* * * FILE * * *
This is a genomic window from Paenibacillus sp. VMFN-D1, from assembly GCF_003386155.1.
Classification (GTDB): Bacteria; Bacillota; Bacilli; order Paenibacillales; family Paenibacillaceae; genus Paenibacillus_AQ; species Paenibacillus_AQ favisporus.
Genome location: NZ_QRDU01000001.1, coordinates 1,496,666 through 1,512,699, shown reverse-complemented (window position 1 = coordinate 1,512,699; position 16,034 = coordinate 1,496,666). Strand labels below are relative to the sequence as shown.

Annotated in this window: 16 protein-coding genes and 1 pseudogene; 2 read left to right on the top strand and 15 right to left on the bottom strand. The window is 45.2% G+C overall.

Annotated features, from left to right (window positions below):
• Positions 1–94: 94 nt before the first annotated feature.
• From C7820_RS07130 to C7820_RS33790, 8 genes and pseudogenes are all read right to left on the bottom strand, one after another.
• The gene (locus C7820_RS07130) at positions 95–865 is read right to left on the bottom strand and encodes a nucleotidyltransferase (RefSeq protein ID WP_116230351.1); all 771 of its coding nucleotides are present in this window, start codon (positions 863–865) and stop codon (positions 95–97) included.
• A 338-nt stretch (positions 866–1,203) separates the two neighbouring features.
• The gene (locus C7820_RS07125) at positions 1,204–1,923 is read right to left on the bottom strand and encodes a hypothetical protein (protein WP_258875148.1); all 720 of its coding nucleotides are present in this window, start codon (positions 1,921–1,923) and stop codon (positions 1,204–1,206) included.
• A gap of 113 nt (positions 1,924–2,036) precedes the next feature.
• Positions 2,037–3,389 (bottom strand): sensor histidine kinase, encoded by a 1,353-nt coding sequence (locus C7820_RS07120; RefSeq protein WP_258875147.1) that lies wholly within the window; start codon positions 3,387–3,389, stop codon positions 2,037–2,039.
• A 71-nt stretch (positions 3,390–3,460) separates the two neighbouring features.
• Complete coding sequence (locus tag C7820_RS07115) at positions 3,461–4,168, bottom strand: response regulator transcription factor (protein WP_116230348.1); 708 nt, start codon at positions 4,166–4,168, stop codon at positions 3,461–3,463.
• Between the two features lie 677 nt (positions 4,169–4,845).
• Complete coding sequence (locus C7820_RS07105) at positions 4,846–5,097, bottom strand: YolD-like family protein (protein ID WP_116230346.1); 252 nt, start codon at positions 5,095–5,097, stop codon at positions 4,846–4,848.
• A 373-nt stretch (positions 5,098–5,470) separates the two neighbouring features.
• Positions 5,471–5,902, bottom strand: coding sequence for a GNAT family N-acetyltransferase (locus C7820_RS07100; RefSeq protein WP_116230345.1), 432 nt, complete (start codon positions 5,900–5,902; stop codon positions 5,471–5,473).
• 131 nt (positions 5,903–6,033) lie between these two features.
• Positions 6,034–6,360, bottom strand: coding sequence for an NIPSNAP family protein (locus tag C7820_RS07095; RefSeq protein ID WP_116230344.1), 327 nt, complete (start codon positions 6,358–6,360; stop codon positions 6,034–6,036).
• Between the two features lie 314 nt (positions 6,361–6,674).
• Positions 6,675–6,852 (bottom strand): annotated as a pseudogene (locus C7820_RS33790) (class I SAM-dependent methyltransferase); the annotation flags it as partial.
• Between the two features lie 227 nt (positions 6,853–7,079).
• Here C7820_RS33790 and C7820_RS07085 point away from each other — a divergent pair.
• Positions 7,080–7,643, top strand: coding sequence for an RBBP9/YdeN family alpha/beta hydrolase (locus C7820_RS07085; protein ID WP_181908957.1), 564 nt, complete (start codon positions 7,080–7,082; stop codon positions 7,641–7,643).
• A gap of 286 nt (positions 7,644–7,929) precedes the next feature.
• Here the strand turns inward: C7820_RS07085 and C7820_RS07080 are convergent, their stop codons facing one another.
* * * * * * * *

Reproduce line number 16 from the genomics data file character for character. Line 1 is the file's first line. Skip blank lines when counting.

• Complete coding sequence (locus C7820_RS07105) at positions 4,846–5,097, bottom strand: YolD-like family protein (protein ID WP_116230346.1); 252 nt, start codon at positions 5,095–5,097, stop codon at positions 4,846–4,848.